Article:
The Complexity of Nash Equilibria in Simple Stochastic Multiplayer Games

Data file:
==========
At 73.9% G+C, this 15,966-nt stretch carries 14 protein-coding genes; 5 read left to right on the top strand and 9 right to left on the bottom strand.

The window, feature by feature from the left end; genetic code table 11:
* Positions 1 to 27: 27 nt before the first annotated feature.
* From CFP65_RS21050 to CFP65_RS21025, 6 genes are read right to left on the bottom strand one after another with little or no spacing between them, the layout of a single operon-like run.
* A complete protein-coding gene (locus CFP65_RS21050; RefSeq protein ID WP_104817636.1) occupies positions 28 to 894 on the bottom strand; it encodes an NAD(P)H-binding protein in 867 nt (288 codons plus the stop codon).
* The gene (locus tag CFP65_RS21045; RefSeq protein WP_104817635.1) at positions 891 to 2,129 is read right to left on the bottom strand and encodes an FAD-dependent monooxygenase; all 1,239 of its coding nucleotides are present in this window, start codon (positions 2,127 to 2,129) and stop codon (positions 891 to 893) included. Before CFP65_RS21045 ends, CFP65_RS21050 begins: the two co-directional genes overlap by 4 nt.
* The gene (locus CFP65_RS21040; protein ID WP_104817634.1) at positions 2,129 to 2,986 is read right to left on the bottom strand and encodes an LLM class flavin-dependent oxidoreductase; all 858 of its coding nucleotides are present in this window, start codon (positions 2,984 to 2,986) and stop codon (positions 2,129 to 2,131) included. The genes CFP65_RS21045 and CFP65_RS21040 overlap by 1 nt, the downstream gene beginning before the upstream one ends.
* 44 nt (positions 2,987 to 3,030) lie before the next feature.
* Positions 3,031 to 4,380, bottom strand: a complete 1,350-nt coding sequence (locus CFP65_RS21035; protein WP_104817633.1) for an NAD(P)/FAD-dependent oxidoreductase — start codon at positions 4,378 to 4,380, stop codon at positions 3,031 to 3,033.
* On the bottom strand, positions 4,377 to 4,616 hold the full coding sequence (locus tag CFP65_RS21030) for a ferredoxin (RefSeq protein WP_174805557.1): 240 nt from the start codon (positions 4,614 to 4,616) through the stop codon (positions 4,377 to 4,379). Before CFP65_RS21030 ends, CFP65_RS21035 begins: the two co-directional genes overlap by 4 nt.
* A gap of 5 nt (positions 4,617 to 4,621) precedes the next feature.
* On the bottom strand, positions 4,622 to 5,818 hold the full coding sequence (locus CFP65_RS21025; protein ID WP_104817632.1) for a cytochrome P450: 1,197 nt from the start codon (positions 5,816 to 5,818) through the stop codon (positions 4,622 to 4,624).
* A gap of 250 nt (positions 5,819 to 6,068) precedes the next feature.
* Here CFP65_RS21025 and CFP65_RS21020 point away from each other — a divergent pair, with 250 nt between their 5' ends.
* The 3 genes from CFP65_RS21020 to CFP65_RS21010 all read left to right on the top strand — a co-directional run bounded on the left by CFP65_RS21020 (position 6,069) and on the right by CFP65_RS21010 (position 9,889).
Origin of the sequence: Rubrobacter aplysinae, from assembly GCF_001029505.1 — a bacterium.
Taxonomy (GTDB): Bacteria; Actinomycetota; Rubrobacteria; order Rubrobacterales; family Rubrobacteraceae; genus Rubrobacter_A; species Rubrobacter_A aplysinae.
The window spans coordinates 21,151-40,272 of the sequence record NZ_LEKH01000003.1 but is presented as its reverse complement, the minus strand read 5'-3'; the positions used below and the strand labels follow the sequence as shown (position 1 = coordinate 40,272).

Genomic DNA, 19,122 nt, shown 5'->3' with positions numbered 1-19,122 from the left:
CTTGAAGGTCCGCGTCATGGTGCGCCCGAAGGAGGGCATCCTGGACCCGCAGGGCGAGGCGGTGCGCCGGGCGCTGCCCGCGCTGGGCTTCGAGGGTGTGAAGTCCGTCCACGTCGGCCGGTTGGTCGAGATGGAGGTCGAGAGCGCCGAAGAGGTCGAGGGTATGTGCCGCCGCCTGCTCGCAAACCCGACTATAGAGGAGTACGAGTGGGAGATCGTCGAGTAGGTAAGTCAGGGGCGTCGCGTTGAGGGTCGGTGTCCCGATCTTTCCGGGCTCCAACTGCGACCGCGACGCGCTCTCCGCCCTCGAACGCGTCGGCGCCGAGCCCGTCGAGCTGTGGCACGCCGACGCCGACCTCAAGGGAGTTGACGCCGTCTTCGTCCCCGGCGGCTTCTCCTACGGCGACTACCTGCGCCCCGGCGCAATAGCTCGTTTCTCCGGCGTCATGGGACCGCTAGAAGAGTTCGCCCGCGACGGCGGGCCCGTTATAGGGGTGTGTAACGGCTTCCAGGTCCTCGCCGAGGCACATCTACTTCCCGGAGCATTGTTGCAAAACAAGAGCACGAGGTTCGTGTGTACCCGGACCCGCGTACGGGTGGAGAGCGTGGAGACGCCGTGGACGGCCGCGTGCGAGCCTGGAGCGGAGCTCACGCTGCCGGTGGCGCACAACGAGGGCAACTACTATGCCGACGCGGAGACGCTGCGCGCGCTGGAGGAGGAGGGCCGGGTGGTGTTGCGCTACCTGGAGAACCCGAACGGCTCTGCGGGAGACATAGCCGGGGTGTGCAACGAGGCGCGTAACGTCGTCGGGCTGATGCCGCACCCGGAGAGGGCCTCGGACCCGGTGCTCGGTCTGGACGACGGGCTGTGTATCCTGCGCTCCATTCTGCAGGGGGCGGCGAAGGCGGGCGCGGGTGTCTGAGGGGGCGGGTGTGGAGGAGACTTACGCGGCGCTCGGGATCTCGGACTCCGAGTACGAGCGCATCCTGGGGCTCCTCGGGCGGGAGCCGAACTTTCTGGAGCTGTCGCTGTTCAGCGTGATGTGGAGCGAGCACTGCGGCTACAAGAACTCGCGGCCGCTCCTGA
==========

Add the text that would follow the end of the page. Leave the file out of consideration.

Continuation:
We analyse the computational complexity of finding Nash equilibria in simple stochastic multiplayer games. We show that restricting the search space to equilibria whose payoffs fall into a certain interval may lead to undecidability. In particular, we prove that the following problem is undecidable: Given a game G, does there exist a pure-strategy Nash equilibrium of G where player 0 wins with probability 1. Moreover, this problem remains undecidable if it is restricted to strategies with (unbounded) finite memory. However, if mixed strategies are allowed, decidability remains an open problem. One way to obtain a provably decidable variant of the problem is to restrict the strategies to be positional or stationary. For the complexity of these two problems, we obtain a common lower bound of NP and upper bounds of NP and PSPACE respectively.